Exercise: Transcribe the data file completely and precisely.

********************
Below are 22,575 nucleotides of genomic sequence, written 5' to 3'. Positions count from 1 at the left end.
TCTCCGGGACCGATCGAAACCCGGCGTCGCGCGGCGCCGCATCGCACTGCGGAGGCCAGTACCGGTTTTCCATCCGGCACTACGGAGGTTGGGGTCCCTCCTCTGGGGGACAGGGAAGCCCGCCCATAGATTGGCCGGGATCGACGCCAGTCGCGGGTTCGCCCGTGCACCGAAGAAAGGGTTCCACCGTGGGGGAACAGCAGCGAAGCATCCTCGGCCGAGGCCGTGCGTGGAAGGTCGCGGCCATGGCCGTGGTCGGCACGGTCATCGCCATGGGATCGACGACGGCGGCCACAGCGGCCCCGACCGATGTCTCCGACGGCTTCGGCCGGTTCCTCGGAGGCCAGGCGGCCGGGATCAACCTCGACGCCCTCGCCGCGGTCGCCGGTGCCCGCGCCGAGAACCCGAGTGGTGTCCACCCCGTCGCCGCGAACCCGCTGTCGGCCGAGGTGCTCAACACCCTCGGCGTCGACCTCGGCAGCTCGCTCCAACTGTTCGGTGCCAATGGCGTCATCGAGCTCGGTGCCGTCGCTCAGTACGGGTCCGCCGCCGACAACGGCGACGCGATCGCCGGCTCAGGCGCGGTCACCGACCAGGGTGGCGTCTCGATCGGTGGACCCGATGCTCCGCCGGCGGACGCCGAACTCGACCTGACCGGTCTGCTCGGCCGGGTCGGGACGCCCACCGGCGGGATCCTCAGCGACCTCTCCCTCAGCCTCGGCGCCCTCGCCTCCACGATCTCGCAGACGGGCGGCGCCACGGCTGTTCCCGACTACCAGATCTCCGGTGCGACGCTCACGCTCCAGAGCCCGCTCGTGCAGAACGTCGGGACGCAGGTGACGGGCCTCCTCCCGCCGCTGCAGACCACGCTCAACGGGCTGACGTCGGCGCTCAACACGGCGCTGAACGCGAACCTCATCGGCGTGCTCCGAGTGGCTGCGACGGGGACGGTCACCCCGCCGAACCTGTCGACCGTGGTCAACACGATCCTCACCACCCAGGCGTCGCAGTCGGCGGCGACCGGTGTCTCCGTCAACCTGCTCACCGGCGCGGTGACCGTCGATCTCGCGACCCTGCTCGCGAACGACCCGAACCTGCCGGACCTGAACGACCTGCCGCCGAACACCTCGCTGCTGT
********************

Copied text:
Below are 22,575 nucleotides of genomic sequence, written 5' to 3'. Positions count from 1 at the left end.
TCTCCGGGACCGATCGAAACCCGGCGTCGCGCGGCGCCGCATCGCACTGCGGAGGCCAGTACCGGTTTTCCATCCGGCACTACGGAGGTTGGGGTCCCTCCTCTGGGGGACAGGGAAGCCCGCCCATAGATTGGCCGGGATCGACGCCAGTCGCGGGTTCGCCCGTGCACCGAAGAAAGGGTTCCACCGTGGGGGAACAGCAGCGAAGCATCCTCGGCCGAGGCCGTGCGTGGAAGGTCGCGGCCATGGCCGTGGTCGGCACGGTCATCGCCATGGGATCGACGACGGCGGCCACAGCGGCCCCGACCGATGTCTCCGACGGCTTCGGCCGGTTCCTCGGAGGCCAGGCGGCCGGGATCAACCTCGACGCCCTCGCCGCGGTCGCCGGTGCCCGCGCCGAGAACCCGAGTGGTGTCCACCCCGTCGCCGCGAACCCGCTGTCGGCCGAGGTGCTCAACACCCTCGGCGTCGACCTCGGCAGCTCGCTCCAACTGTTCGGTGCCAATGGCGTCATCGAGCTCGGTGCCGTCGCTCAGTACGGGTCCGCCGCCGACAACGGCGACGCGATCGCCGGCTCAGGCGCGGTCACCGACCAGGGTGGCGTCTCGATCGGTGGACCCGATGCTCCGCCGGCGGACGCCGAACTCGACCTGACCGGTCTGCTCGGCCGGGTCGGGACGCCCACCGGCGGGATCCTCAGCGACCTCTCCCTCAGCCTCGGCGCCCTCGCCTCCACGATCTCGCAGACGGGCGGCGCCACGGCTGTTCCCGACTACCAGATCTCCGGTGCGACGCTCACGCTCCAGAGCCCGCTCGTGCAGAACGTCGGGACGCAGGTGACGGGCCTCCTCCCGCCGCTGCAGACCACGCTCAACGGGCTGACGTCGGCGCTCAACACGGCGCTGAACGCGAACCTCATCGGCGTGCTCCGAGTGGCTGCGACGGGGACGGTCACCCCGCCGAACCTGTCGACCGTGGTCAACACGATCCTCACCACCCAGGCGTCGCAGTCGGCGGCGACCGGTGTCTCCGTCAACCTGCTCACCGGCGCGGTGACCGTCGATCTCGCGACCCTGCTCGCGAACGACCCGAACCTGCCGGACCTGAACGACCTGCCGCCGAACACCTCGCTGCTGT